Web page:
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On Krishnamurti's Teachings: The Collected Writings, Talks and Classroom Discussions of Allan W. Anderson on the Teachings of J. Krishnamurti Paperback – July 15, 2012
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From the Author
Krishnamurti made a profound impression upon me and was the single most decisive influence of any living teacher I had personally encountered. His approach to self-inquiry was lucid, unwavering and correcting. I owe him a debt impossible to repay.
From the moment we began our conversations I was struck by his quality of attention. There was nothing contrived about it nor was it based on a muscular effort of the will to attend. It might be likened, on a different level, to the dynamic of balance as when one rides a bicycle, drives a car or simply walks. Unless there is a disturbance in the inner ear or other impediment, normal walking is unselfconscious yet not unconscious. Beyond strength and skill, it entails knack, which is a gift. Since most of us walk there doesn't seem to be much, if anything, of a gift about it. Yet, without knack our walking would be unspontaneous, graceless, sheerly mechanical and wooden-puppet-like. Krishnamurti's listening was knackful. It had the simplicity and openness of a child with the alertness of a warrior. It combined the harmlessness of the dove with the wisdom of the serpent.
This way of being taught me much about education and teaching. It brought home to me why so many gifted students are lost to higher education--their chief complaint being that it all seems unreal, there being no relation shown between thinking one's life and living it.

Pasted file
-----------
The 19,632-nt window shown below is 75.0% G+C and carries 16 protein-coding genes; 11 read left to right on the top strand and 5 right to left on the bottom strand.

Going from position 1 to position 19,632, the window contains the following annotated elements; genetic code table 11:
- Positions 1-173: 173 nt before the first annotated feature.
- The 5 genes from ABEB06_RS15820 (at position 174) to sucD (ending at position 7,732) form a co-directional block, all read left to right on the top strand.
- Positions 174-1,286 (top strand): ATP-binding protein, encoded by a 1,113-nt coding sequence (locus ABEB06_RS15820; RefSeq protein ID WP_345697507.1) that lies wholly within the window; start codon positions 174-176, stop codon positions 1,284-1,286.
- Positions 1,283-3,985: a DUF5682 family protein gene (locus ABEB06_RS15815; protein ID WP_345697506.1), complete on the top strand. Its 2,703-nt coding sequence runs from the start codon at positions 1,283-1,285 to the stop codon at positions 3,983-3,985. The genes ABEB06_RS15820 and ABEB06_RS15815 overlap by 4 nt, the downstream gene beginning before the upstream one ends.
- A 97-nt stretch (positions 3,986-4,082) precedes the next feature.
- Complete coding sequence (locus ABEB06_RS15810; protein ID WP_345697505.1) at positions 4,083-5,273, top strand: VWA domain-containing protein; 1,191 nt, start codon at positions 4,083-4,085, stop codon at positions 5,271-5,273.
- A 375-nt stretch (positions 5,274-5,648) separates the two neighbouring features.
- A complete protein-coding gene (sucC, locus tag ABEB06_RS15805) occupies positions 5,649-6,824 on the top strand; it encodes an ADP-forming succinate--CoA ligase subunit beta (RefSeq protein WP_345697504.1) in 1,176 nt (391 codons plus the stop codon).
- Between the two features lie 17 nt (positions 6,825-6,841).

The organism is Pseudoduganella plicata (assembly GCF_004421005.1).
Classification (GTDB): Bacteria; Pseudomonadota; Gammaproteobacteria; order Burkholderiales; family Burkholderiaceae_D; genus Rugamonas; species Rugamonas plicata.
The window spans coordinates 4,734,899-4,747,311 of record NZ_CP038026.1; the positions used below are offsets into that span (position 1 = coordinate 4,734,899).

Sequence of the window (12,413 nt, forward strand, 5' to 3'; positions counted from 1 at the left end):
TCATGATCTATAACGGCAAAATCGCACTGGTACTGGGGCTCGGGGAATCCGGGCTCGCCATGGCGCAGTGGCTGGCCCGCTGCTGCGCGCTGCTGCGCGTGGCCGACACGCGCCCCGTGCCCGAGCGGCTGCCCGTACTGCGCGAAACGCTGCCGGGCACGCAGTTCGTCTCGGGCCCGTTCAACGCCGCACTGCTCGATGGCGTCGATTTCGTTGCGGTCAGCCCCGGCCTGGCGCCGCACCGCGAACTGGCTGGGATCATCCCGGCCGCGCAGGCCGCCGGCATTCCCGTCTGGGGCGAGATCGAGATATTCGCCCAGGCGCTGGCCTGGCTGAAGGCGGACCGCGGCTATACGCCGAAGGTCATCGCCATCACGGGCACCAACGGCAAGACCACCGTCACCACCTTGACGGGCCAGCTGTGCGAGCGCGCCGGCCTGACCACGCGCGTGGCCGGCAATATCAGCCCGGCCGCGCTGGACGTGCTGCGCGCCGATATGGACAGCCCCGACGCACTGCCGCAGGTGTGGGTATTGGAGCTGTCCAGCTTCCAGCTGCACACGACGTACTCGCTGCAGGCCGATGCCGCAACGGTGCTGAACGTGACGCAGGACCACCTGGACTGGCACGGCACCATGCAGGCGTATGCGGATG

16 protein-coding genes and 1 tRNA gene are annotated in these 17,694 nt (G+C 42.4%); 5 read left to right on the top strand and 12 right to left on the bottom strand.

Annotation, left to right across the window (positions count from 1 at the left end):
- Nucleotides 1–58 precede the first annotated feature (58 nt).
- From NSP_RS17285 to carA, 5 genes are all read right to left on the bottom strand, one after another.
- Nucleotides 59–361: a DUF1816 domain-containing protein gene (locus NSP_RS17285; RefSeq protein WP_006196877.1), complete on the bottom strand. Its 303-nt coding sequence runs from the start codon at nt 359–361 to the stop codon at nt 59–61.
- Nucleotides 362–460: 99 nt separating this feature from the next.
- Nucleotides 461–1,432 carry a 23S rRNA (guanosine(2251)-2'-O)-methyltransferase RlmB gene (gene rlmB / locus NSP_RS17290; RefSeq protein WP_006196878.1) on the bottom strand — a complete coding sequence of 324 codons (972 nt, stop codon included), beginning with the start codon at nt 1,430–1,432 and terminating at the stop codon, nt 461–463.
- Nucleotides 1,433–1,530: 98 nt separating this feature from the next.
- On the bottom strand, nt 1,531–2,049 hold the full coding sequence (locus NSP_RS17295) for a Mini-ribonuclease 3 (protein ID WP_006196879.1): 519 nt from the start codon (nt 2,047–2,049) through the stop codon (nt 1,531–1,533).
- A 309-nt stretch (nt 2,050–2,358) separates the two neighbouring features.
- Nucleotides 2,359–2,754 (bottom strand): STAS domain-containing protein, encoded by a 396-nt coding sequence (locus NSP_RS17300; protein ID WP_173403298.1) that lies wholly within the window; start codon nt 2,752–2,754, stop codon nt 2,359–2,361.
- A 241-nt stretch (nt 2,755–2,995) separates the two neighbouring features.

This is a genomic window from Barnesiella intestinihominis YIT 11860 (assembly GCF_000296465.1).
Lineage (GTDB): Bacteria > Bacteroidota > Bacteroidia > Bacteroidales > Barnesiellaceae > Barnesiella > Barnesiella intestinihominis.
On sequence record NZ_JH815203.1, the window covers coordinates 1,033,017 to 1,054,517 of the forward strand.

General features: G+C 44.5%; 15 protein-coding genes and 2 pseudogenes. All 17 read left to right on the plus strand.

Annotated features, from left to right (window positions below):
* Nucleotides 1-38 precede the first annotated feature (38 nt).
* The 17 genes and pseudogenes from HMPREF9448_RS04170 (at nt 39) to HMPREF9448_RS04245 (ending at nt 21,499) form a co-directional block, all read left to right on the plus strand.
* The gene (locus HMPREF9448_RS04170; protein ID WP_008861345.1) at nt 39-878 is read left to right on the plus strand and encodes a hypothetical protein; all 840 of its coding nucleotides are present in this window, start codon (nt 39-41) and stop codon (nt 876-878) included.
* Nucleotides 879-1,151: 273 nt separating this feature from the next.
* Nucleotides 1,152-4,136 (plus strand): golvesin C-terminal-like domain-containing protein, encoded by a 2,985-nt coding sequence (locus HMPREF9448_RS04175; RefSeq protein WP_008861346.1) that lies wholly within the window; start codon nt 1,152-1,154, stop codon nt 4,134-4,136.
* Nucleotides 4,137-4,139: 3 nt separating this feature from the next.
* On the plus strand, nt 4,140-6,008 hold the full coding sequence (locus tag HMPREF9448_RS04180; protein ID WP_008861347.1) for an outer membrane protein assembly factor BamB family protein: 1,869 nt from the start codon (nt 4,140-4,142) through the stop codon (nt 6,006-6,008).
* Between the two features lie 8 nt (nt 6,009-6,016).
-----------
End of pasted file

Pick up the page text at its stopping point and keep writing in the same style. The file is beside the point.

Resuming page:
This book is a collection of writings, talks and classroom discussions that continued that inexhaustible investigation begun with Krishnamurti in our dialogues together.
From the Back Cover
On Krishnamurti's Teachings is an essential reference for any religious scholar or student of traditional texts, and particularly relevant for people studying the teachings of J. Krishnamurti. Every line of Allan Anderson's thoughtfully wrought texts invites readers to reflect, doubt, and ponder. Anderson does the scholarly work and distills perennial questions and issues to the simple relevant present. --R.E. Mark Lee, trustee, Krishnamurti Foundation of America
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On Krishnamurti's Teachings sets our potential for true self-awareness before us in clear and meaningful language. When asked if anyone had actually understood him, Jiddu Krishnamurti replied: "Perhaps, Allan Anderson." For his part Anderson regarded Krishnamurti as one of those great teachers who arise from time to time to present us with the opportunity to enter into, in the words of his first book on the subject, A Wholly Different Way of Living - one which is radically different from the norm, especially in our time.
Each man was right about the other, although Anderson would never claim to have "understood" Krishnamurti, for the teachings are to be lived out rather than intellectually rationalized. He was satisfied not to have misunderstood him by thinking he had somehow figured him out. He calls that error an example of "going beyond where we have not yet begun." The book is filled with such insights.
Both Krishnamurti and Anderson dedicated themselves to carefully attending in their own lives to what St. Augustine pointed toward when he wrote, "I am a mystery to myself." Studying this book sincerely stimulates that same kind of self-inquiry and thus supports the possibility of genuine transformation.
Once this book has somehow come to anyone's attention, he or she ought to consider the likelihood that it did so as a timely invitation from existence - an opportunity which is not to be neglected.
Should it seem that such is the case, then the next step is to act on the words which drifted over a neighbor's wall and into Augustine's mind just before he began to study the scripture that completely changed his life: "Tolle, lege," came a child's voice through the air, "Take up and read."
~~ J. Kingston Cowart, Center Point Publications, El Cajon, California.